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Substitute teacher Sarah Lewins at Jason Lee Elementary, Portland, helps Mintwob Mintwab properly put on her mask at the start of the first day of in-person, hybrid learning in spring 2021.

SALEM — Oregon is relaxing requirements to become a substitute school teacher in the face of a widespread shortage stretching educators thin.

Oregon Teacher Standards and Practices Commission Executive Director Anthony Rosilez said the licensing agency filed a temporary rule to implement an emergency substitute teaching license.

In December 2019, he said, the state had at least 8,300 active substitute licenses, although that number does not include retirees and other part time school staff with active teaching licenses who can also substitute.

A year later, that number dropped to 5,500, and this month, Rosilez said, the state is down to around 4,738 substitute teachers.

The emergency rule relaxes the requirement for a bachelor’s degree.

“It temporarily relaxes the specific higher education requirement of the traditional substitute license but mandates impactful administrative support for the emergency licensed sub,” Rosilez said. “This license will allow school districts to reach a wider pool of potential substitute teachers. In terms of the number of people who are applying for sub licenses, we can see that number is significantly down.”

New licenses can take up to seven weeks to process.

Every person issued an emergency license can only work inside the district sponsoring them. The license is not renewable and expires after a year.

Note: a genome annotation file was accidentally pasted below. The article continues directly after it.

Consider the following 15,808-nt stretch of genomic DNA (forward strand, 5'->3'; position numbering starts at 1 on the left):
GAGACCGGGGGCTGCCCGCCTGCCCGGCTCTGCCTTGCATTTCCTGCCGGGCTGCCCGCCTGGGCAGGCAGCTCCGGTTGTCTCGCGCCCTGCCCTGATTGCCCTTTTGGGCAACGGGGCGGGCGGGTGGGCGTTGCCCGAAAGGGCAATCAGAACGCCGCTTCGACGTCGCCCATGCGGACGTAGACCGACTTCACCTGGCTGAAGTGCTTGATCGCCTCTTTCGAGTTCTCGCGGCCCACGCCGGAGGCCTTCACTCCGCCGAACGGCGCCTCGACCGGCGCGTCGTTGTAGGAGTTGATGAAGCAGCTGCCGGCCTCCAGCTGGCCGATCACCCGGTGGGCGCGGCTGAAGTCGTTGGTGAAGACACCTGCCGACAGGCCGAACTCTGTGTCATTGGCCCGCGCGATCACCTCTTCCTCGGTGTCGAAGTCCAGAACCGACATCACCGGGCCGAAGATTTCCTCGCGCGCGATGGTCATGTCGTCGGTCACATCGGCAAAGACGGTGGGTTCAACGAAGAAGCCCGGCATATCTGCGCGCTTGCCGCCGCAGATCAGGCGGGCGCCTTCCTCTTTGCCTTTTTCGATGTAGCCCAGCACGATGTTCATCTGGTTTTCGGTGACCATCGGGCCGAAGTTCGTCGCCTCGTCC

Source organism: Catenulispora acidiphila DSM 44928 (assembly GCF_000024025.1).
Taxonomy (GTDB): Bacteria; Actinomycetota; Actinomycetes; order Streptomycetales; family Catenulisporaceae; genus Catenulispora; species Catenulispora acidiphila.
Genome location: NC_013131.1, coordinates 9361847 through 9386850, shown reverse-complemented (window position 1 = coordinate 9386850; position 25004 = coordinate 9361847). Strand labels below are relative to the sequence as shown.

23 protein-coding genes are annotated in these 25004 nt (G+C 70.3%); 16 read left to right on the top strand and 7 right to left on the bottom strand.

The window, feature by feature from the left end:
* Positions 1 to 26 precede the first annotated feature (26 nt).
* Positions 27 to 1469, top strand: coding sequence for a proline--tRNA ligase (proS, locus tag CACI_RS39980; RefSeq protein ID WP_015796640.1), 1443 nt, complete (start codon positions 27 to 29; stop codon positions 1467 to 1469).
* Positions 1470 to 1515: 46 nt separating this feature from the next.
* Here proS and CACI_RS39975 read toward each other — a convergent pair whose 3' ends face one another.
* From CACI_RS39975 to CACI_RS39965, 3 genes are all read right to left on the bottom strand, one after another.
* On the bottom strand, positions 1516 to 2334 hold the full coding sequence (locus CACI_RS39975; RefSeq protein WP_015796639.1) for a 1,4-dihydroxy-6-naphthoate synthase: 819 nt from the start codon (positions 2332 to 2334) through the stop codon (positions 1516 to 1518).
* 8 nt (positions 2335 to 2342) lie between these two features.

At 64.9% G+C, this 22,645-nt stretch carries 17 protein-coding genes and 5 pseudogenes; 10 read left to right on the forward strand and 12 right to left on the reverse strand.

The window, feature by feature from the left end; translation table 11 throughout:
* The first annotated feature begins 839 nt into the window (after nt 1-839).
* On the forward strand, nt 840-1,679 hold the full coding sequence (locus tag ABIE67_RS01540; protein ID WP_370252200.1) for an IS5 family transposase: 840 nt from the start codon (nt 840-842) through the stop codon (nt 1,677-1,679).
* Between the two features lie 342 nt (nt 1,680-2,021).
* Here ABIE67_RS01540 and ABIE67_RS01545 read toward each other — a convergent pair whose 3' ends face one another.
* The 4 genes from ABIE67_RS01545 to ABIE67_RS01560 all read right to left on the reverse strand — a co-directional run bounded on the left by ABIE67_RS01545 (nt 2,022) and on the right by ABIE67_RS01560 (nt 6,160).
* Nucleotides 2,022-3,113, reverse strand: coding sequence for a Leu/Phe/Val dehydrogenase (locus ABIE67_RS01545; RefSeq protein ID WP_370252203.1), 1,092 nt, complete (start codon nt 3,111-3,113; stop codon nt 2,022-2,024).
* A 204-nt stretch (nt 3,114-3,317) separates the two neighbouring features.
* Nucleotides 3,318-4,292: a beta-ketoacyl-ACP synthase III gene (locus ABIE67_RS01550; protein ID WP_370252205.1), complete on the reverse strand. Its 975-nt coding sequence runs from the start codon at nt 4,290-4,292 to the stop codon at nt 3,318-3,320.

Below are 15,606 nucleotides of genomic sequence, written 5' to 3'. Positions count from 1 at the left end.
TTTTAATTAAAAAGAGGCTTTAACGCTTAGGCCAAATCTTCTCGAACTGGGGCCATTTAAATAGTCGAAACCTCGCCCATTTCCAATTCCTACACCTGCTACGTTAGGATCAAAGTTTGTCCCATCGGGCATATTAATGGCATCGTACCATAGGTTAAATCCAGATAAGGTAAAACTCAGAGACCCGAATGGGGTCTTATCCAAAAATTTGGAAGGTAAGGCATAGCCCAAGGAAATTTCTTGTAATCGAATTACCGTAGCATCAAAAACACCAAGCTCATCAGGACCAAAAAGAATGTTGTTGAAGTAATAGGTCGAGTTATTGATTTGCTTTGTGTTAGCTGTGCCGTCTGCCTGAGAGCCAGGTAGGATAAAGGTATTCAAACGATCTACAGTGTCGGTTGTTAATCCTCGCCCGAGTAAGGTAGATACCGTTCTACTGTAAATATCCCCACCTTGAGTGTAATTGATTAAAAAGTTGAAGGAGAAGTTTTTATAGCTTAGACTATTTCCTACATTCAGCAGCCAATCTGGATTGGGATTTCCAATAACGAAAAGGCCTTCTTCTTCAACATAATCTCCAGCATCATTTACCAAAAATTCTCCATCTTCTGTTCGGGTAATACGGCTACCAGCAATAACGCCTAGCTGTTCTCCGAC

“It could be a parent who is only working part time, or maybe lost a job. It could be a person who has been a regular volunteer at a school ... It could maybe be a college student who’s looking to work while they go to school at night,” Rosilez said.

In the Banks School District, which has about 1,050 students in rural Washington County, middle school Principal Darla Waite-Larkin said she submits to a third-party contractor called Education Staffing Solutions, for around 10 positions each day, some of which are unfilled staff positions. She said before the pandemic, the district traditionally has been able to fill positions open for hire and therefore not rely on substitutes as the pandemic hinders in-person learning.

“It is a last-minute fix, and there isn’t much time to prepare for a quality lesson. We have also had to combine classes and change the lesson plan for the day to provide a lesson for students who might be in different content classes or at a different place in the curriculum,” Waite-Larkin said. “We have heard from a few of the substitutes that we have used in the past, that they are not interested in coming into the schools this year due to concern about the virus. I think this is the same for bus drivers and other positions. Most schools in the state are in the same predicament that we are.”

The minimum pay for licensed substitutes, according to state law, is about $195 per day, but it can vary by district.

“The trend we are seeing is we are not filling our absences with certified substitutes on a consistent basis. We’re only in week three. You see more absences in winter,” Banks Superintendent Jeff Leo said. “We usually fill in-house or have an administrator sub. If a spot doesn’t get filled, we ask teachers during prep time if they can cover that class. We do the best we can.”

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